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Does Kratom Tea Help With Anxiety, Pain, and Opiate Withdrawal?

Phillip
Kratom tea

Kratom tea is getting plenty of attention nowadays, but what actually is it? This energizing or relaxing brew (depending on the strain) comes from the leaves of the kratom tree. This now-famous tree, which is part of the coffee family, originates from Southeast Asia, and remains wildly popular in the region.   And with globalization and the emergence of the internet, kratom is now getting big in the Western world too. Kratom is being used for natural pain relief, to soothe anxiety and depression, combat opiate withdrawal symptoms, and even as a natural high. But given the rapid rise of kratom products, it’s unsurprising they’ve attracted plenty of questions and courted controversy.   To some, kratom is dangerous, addictive and even deadly. The Drug Enforcement Administration (DEA) moved to ban kratom in 2016, but its efforts stalled after a vociferous fightback from the kratom community.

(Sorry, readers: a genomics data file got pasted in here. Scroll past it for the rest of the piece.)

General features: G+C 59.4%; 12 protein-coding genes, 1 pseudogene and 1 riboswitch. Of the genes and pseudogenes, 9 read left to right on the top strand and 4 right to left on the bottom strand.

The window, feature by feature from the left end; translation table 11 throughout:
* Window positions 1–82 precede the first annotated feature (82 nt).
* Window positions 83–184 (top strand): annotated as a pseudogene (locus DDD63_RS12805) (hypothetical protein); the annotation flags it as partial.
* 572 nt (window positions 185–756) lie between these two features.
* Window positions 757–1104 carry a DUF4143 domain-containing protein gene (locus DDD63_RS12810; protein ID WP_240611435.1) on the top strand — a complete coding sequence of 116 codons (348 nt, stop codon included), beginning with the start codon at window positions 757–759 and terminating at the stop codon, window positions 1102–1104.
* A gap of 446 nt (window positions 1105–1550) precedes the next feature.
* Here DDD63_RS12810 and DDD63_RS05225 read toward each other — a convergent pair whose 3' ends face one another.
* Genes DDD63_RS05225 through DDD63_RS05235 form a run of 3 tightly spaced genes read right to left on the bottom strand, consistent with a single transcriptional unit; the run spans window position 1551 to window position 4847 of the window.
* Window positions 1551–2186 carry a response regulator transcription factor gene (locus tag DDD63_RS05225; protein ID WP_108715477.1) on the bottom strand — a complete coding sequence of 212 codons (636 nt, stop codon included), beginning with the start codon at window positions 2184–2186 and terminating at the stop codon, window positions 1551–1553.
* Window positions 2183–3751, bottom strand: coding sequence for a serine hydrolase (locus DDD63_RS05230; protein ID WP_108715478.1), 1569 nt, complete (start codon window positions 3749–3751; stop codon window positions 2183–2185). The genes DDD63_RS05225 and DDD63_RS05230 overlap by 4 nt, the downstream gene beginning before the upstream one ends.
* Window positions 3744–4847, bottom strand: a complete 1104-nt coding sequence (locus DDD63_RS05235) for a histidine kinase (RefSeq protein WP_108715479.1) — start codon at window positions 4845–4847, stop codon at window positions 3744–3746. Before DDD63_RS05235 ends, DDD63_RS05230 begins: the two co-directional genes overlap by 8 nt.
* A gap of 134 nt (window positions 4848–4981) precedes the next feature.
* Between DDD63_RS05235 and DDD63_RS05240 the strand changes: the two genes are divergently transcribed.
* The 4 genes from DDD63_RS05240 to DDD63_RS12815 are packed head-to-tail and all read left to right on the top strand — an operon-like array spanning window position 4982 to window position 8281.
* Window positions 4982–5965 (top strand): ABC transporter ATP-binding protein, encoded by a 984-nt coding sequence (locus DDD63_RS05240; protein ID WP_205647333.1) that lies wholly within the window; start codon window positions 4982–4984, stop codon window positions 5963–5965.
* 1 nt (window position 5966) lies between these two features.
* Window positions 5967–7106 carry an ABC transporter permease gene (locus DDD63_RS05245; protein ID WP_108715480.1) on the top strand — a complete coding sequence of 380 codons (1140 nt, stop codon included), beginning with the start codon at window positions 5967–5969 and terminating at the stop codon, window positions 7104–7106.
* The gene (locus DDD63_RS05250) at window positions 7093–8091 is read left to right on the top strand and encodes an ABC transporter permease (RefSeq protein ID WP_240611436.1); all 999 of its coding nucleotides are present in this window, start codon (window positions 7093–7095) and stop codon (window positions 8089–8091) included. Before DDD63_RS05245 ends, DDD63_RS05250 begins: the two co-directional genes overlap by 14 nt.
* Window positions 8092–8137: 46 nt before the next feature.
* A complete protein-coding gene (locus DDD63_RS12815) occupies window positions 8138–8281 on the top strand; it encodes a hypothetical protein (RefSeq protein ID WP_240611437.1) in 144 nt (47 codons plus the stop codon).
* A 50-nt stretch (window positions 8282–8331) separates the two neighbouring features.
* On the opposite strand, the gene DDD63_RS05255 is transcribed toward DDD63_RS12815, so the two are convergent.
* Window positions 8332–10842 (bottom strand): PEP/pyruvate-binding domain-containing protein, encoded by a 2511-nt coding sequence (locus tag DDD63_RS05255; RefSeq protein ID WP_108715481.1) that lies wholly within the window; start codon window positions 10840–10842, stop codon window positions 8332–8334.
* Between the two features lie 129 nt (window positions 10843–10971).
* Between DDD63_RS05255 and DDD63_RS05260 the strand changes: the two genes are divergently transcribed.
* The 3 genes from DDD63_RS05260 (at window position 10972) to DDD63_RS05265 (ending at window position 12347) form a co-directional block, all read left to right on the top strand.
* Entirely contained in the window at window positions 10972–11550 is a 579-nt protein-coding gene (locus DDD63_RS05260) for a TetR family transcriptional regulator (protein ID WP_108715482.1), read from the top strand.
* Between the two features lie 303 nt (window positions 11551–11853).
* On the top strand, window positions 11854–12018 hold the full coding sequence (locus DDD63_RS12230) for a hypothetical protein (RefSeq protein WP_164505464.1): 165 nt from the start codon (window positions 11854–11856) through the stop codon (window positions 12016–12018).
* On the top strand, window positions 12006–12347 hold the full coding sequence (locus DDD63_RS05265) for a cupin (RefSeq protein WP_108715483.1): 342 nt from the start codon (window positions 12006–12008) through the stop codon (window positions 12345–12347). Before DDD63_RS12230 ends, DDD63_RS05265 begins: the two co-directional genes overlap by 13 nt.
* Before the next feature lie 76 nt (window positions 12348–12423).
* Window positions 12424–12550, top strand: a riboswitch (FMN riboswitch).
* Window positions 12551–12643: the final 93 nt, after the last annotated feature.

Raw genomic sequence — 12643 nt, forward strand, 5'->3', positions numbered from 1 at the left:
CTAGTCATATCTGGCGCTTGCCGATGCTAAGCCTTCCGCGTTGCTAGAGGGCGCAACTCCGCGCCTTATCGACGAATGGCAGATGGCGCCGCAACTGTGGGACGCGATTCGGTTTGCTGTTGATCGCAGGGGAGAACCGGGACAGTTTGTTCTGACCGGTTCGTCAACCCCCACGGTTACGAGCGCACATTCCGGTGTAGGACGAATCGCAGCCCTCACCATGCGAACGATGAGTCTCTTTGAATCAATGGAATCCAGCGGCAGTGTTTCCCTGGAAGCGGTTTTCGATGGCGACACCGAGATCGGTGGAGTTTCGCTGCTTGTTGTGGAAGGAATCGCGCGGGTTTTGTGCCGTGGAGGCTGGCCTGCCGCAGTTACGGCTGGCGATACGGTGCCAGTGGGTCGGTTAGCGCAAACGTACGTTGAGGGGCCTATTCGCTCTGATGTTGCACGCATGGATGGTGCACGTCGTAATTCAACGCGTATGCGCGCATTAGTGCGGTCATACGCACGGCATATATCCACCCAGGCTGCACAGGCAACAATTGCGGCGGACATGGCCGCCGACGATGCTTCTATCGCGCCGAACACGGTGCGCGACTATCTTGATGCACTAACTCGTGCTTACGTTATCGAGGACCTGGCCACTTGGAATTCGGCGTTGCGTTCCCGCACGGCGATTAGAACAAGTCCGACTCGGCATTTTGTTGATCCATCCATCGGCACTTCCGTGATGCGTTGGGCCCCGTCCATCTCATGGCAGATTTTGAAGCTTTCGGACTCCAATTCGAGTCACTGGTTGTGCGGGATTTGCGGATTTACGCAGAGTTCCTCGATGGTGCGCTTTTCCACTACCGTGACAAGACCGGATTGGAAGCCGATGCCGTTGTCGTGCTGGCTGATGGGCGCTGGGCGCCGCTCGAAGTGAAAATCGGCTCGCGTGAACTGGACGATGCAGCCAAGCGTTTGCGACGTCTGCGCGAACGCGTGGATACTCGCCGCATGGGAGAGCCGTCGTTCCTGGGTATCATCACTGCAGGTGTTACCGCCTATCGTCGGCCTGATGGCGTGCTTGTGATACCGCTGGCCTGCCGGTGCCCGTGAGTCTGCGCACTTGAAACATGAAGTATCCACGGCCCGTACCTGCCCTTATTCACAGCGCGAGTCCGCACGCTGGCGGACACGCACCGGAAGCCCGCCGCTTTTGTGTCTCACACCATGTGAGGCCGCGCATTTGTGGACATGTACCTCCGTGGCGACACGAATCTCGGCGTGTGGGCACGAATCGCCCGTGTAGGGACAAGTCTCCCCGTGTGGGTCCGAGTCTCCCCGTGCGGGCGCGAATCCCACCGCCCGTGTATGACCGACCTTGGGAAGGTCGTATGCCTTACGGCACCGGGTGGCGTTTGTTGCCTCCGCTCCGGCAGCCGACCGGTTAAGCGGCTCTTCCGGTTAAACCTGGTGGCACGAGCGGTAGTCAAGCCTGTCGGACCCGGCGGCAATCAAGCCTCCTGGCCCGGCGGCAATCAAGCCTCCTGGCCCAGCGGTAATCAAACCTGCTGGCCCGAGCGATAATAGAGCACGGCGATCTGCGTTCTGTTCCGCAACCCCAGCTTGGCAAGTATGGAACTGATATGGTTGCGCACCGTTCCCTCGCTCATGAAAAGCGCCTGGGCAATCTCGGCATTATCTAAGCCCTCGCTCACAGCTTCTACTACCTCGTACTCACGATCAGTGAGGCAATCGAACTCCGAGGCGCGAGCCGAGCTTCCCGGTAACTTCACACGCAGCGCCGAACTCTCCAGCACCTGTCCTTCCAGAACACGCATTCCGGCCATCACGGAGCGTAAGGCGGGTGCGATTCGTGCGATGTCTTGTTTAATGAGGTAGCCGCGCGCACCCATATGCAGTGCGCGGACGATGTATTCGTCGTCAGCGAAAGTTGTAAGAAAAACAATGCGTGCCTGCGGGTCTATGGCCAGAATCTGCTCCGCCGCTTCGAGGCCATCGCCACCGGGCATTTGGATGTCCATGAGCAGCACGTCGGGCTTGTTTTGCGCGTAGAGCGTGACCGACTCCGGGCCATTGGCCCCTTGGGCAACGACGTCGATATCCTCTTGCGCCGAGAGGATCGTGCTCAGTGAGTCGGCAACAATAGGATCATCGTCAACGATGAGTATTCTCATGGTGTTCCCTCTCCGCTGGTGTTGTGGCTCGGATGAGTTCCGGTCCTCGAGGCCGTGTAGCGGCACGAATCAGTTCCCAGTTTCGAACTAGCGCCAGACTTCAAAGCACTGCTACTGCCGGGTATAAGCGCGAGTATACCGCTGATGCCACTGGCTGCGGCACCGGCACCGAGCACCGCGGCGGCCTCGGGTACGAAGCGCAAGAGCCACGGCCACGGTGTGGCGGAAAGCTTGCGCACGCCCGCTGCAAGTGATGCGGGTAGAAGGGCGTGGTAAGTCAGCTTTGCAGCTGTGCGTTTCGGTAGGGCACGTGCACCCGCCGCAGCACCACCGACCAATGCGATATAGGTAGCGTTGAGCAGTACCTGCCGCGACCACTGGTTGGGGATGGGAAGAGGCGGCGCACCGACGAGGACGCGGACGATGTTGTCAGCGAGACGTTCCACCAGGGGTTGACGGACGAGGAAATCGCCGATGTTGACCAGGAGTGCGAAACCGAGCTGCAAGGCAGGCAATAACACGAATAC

However, negative stories have continued to filter through – in 2018, a lawsuit filed in Florida claimed that kratom tea was responsible for permanent brain damage. Currently, the Food and Drug Administration (FDA) has not approved and does not regulate kratom products. But the federal agency has sent warnings to multiple companies, instructing them not to make medicinal claims about products that are not backed up by scientific evidence.   It’s clear that kratom tea isn’t like a regular tea, and has some pretty potent effects. For that reason, anybody using kratom should do so with caution. However, since millions of people across America are happily taking kratom, they must have some good reasons for doing so! Let’s take a closer look at what kratom tea has to offer.

What’s in kratom tea?

Traditionally, kratom tea was brewed with the leaves, and still is in Southeast Asia. However, since the leaves are less accessible in the Western world, kratom tea here is typically brewed with kratom leaf powder and boiling water. These leaves are rich in alkaloids, including mitragynine, a compound that interacts with opioid receptors not dissimilarly to codeine and morphine, which are present in opioid painkillers. But crucially, mitragynine and other kratom alkaloids don’t bind as strongly to these receptors. Kratom powder can also be consumed directly with water, taken in a capsule or paste, or added to recipes.